Selective mutism is a childhood anxiety disorder that is diagnosed when a child consistently does not speak in some situations, but speaks comfortably in other situations. These children are unable to speak in certain social situations where there is a demand to speak, such as at school, at dance class, at soccer practice, or at the corner store. In other situations, these same children may speak openly with others and may even be considered a “chatterbox”.
Selective mutism causes significant impairment in a child’s life and can interfere with performance at school and with friends. It can often prevent them from having fun. It also can also keep them from being safe if they are unable to ask for help or get their basic needs met.
How do I know if my student has selective mutism?
Your student may have selective mutism if s/he…
- Speaks in certain settings but stops talking, either completely or almost completely, when other people are around. For example, will talk to you but no other school staff.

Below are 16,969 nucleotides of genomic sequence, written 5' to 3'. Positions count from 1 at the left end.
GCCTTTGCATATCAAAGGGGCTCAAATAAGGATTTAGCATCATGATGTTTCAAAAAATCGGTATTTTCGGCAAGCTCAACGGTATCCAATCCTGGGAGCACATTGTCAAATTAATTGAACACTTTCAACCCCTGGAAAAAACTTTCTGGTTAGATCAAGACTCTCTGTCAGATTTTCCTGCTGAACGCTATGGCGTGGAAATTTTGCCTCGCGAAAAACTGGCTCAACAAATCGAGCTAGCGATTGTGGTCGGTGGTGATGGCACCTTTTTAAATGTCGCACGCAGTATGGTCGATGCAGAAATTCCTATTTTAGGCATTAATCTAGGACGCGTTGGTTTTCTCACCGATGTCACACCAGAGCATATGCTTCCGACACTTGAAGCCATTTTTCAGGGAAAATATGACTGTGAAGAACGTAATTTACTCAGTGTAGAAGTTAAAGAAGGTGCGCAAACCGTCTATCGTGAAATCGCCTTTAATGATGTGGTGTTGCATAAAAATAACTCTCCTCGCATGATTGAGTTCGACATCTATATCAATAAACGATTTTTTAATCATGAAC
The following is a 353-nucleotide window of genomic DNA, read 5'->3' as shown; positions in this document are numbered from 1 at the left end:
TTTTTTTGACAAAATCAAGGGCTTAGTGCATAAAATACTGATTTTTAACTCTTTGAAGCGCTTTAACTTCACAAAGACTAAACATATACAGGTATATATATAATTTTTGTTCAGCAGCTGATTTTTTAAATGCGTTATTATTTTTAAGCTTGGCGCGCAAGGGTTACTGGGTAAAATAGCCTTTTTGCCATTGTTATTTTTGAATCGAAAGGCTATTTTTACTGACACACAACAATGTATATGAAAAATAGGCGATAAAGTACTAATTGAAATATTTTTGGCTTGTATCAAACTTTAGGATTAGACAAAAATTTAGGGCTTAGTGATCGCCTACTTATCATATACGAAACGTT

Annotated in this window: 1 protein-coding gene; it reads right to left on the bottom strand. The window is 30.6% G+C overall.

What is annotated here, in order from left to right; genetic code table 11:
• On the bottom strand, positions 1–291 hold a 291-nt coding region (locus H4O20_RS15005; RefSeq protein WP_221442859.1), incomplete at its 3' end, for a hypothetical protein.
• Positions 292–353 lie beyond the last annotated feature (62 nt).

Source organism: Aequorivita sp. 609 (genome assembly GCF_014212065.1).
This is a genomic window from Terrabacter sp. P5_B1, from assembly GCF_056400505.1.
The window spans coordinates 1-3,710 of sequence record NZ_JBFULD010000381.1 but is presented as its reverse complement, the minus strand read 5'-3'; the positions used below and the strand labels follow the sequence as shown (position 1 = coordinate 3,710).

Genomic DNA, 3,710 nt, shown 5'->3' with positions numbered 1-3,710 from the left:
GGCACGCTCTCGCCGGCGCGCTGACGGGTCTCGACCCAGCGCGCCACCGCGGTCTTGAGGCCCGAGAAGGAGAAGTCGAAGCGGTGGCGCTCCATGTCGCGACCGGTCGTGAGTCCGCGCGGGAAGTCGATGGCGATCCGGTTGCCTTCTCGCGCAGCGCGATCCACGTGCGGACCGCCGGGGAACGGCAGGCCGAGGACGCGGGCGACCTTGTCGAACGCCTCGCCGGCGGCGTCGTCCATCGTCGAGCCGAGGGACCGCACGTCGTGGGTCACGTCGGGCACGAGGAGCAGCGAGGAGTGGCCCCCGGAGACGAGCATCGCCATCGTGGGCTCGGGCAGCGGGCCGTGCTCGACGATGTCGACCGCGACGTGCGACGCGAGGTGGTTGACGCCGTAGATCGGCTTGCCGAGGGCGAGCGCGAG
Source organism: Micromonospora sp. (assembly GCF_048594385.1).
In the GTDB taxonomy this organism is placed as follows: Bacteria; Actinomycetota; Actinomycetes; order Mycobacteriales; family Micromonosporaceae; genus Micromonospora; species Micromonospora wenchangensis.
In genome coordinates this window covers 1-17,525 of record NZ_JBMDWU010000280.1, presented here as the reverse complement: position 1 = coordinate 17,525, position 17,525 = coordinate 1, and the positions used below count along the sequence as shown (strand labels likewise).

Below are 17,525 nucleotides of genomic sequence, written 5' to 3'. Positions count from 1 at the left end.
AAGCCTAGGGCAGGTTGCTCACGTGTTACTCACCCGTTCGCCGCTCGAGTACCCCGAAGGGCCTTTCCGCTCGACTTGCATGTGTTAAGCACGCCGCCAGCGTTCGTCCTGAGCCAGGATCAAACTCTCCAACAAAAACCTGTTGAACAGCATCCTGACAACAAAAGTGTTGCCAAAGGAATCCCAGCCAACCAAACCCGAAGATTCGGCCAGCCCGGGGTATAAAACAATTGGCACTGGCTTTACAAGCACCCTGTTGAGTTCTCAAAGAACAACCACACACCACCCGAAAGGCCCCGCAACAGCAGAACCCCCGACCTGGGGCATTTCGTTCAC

- Looks frozen or paralyzed (like a “deer in the headlights”) or even angry when asked questions by unfamiliar adults or when s/he feels uncomfortable.
- Uses gestures like pointing, nodding, or funny facial expressions to get his or her needs met despite knowing how to talk.
And the difficulties speaking…
- Have occurred for more than one month, not including the first month of school, and are interfering with the student’s life.
- Are not better explained by another disorder.
To learn more about SELECTIVE MUTISM please click here.
Audrey is a 5-year-old girl who lives with her parents and older brother. At home, Audrey is a happy and fun-loving child where she loves playing games and putting ...